V-me Kids, V-me’s cable channel for Latino preschoolers, is now running on WIPR in Puerto Rico, which just dropped its membership to PBS in part over lack of Spanish-language children’s shows (Current, July 12). V-me Kids, which targets children ages 2 to 6, is the exclusive carrier for Spanish versions of shows including Barney, Bob the Builder, Angelina Ballerina, and Thomas & Friends. “WIPR will add newly created interstitial programming in English to continue to introduce this young audience to learning in both languages; a key element of WIPR’s success,” a V-me statement today (July 19) said.
At least two anonymous contributions are assisting WHYY in Philadelphia in its takeover of five FM stations from the NJN Network, reports Shore News Today. The expansion deal cost the station $926,000, which was donated by someone who requested anonymity “with good reason,” said Bill Marrazzo, WHYY president. He said the station would have been willing to identify the donor during sale negotiations, but that was ultimately not necessary. Another donor, who also wanted to remain nameless, is giving WHYY funds to launch a market study in South Jersey to look at programming, branding and advertising. Marrazzo would only say it’s a six-figure contribution.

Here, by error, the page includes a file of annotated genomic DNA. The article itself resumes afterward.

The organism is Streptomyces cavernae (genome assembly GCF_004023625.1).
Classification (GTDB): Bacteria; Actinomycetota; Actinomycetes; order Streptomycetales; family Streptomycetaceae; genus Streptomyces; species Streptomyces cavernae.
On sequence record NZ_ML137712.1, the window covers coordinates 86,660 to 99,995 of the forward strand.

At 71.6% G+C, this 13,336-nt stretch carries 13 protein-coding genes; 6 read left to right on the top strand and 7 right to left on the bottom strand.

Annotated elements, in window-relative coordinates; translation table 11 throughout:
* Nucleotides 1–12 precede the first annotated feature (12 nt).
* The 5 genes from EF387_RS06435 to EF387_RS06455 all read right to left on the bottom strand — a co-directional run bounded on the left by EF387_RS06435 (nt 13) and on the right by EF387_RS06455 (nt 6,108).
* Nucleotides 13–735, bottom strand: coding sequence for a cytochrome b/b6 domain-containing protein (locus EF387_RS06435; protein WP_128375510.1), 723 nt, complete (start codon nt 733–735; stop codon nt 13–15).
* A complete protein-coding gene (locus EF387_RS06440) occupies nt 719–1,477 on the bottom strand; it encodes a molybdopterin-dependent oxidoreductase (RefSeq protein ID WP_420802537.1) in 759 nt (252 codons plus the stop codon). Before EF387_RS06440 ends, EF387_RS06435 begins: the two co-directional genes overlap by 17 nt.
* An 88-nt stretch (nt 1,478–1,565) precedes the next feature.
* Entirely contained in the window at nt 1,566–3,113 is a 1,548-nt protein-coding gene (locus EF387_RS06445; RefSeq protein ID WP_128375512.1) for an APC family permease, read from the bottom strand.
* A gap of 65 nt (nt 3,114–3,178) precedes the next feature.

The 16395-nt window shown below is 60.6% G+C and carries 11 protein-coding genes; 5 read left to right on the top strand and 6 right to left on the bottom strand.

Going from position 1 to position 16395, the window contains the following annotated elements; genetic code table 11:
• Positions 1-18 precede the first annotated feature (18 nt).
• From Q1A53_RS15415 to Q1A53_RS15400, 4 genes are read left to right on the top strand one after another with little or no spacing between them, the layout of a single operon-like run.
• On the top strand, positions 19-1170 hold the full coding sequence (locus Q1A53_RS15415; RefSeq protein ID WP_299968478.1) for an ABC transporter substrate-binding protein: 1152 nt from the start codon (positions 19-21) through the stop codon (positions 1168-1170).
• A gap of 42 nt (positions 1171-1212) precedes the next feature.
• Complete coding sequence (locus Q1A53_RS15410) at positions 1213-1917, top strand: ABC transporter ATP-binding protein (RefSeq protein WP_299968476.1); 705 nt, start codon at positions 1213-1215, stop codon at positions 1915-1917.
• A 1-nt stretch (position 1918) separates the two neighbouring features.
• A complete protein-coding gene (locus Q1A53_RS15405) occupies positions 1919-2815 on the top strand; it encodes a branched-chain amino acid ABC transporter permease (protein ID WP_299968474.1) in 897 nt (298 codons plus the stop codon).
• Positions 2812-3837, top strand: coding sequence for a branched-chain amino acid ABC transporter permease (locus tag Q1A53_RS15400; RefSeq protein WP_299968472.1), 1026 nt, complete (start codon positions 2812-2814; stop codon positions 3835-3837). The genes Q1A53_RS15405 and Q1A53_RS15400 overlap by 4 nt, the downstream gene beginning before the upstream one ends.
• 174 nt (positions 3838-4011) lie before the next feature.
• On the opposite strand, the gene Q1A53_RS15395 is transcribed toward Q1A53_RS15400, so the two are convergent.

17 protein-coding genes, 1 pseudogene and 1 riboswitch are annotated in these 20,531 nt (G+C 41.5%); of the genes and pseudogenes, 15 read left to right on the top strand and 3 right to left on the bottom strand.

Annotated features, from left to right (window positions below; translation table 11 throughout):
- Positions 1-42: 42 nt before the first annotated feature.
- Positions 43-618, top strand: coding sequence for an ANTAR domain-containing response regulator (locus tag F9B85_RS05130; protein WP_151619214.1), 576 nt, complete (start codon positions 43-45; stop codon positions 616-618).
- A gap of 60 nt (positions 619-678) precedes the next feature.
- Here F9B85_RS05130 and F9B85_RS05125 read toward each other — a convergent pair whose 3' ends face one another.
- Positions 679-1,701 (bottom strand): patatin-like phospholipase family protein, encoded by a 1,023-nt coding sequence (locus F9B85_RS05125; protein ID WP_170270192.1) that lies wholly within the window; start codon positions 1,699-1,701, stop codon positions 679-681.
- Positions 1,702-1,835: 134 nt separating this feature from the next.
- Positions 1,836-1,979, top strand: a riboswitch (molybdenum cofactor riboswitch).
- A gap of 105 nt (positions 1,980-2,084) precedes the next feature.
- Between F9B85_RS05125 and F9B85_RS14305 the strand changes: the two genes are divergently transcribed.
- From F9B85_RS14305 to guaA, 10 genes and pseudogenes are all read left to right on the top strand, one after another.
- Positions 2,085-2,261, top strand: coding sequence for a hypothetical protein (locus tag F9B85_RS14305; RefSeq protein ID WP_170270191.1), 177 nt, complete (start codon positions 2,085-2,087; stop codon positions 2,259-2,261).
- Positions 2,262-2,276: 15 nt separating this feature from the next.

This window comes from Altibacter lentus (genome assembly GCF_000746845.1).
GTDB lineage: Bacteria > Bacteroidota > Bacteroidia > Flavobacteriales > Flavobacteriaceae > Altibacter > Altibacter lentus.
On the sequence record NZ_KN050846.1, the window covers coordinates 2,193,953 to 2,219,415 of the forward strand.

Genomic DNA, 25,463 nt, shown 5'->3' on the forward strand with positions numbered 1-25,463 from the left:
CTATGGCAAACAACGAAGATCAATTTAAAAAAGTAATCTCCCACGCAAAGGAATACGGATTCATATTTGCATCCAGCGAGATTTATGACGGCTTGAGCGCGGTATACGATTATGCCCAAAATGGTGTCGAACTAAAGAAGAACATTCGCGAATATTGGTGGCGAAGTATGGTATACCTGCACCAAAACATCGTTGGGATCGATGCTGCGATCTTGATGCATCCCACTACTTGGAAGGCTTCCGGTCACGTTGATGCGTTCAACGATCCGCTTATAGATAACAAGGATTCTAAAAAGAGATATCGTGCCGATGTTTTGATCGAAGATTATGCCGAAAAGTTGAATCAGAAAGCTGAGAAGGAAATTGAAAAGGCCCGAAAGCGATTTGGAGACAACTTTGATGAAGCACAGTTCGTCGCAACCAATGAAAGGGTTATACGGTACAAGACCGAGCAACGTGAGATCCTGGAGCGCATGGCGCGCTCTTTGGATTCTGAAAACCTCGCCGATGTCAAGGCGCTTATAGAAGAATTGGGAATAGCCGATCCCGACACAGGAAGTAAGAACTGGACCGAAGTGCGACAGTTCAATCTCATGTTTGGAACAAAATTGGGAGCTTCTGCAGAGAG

WXEL-TV in Boynton Beach, Fla., has laid off three staffers, station President Bernie Henneberg told the Palm Beach Post Monday (July 18). The station lost around $300,000 in May when Gov. Rick Scott vetoed $4.8 million lawmakers had included in the state’s $69.7 billion budget for public television and radio stations. “We laid off three very valuable employees as a direct result of Gov. Scott zeroing out our Community Service Grant,” Henneberg said in an email. “We simply have to make cuts in order to survive.”Henneberg’s WXEL Public Broadcasting Corp. is hoping to buy the station for $700,000 from Barry University, which has owned it since 1997.
The hosts of Monday night Public Media Chats, who have been conversing with the system in 140-character bursts since February 2010, signed off for the final time last night (July 18). “After well over a year (or has it been 2?) we feel that we have reached our initial goal — to get the #pubmedia community talking & sharing,” they wrote. “All of your hosts love #pubmedia but due to personal, and professional obligations it’s no longer feasible for us to host a weekly chat. Please continue to use the #pubmedia hashtag here, and be sure to join the Public Media Facebook group for further conversation. With much respect and adoration, farewell.”